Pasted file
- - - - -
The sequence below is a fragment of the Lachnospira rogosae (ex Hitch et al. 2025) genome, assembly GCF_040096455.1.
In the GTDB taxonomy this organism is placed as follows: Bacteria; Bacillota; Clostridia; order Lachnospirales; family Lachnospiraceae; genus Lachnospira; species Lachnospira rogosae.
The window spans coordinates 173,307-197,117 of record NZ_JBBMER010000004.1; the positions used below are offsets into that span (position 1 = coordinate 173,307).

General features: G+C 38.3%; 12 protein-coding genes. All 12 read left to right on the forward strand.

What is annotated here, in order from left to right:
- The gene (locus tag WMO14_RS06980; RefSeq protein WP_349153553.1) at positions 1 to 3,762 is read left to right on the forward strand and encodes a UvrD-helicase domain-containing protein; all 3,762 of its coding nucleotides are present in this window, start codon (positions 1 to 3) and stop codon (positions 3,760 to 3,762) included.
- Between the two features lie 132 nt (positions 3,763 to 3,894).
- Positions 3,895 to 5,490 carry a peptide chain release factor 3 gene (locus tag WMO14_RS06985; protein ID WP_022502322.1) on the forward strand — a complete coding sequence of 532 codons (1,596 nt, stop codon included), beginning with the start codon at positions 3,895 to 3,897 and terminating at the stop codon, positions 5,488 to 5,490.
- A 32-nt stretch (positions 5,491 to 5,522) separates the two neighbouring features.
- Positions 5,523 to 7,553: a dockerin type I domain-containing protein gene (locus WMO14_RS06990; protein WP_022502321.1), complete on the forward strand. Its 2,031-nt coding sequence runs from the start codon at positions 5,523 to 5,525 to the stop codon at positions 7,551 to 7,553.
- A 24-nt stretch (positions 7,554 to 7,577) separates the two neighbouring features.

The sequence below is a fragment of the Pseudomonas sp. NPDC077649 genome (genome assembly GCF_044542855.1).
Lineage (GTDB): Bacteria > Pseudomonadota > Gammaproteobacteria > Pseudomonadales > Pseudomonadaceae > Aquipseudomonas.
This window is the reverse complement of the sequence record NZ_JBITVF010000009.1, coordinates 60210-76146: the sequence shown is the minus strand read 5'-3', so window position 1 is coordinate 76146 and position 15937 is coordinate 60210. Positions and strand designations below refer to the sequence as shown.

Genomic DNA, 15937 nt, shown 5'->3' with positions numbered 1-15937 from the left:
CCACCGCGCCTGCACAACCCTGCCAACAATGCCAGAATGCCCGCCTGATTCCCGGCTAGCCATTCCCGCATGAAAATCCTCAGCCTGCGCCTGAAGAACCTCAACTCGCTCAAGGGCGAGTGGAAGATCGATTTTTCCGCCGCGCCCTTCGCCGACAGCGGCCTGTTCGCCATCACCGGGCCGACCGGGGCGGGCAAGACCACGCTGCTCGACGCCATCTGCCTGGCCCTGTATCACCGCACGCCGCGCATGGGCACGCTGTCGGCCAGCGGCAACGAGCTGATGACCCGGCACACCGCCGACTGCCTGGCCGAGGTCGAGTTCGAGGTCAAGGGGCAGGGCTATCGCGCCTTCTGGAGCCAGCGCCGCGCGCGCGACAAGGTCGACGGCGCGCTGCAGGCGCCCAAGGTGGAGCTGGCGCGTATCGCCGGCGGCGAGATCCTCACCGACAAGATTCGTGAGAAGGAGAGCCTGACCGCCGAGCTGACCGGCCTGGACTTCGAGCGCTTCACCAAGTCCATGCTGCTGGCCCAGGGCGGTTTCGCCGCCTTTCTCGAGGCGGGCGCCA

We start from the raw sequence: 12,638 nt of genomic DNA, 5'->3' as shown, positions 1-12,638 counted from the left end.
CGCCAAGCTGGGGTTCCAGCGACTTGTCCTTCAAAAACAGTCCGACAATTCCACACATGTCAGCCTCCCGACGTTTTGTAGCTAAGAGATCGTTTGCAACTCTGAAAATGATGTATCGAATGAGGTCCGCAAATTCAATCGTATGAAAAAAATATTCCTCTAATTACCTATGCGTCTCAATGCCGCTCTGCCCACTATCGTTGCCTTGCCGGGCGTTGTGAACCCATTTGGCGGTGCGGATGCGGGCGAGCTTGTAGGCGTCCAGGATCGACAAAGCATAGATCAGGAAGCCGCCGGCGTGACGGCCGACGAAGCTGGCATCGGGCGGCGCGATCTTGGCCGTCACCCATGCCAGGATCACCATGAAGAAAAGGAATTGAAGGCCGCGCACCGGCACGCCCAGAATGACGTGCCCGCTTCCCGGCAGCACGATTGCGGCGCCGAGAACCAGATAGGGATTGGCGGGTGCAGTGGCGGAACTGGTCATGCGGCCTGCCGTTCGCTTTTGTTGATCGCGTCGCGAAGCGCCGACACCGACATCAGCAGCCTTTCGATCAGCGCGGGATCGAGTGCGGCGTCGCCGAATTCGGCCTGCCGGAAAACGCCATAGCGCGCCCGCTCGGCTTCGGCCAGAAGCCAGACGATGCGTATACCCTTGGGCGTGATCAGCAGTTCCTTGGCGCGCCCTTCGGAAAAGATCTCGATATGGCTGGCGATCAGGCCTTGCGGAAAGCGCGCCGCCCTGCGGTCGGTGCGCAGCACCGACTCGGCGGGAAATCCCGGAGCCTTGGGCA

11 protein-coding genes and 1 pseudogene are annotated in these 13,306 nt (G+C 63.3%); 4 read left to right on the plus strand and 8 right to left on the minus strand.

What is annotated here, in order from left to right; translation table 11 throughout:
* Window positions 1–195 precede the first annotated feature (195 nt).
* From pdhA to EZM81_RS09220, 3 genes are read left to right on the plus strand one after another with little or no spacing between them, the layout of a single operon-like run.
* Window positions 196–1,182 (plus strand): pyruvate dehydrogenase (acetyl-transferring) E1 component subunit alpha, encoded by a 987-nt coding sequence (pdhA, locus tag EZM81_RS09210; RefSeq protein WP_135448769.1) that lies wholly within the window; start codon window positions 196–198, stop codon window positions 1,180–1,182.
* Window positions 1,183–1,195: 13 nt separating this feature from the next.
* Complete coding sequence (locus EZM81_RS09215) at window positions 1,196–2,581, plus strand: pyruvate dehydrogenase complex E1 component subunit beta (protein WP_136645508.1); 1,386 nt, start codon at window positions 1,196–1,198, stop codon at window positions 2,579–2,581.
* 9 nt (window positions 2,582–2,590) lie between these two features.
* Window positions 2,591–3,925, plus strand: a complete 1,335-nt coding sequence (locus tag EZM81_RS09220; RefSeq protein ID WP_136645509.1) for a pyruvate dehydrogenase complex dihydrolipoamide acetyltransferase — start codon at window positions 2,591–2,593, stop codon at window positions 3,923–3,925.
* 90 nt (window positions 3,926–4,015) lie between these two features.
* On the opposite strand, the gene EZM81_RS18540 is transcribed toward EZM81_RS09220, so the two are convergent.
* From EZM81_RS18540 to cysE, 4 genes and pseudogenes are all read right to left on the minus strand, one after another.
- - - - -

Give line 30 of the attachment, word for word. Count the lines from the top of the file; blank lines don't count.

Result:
* From EZM81_RS18540 to cysE, 4 genes and pseudogenes are all read right to left on the minus strand, one after another.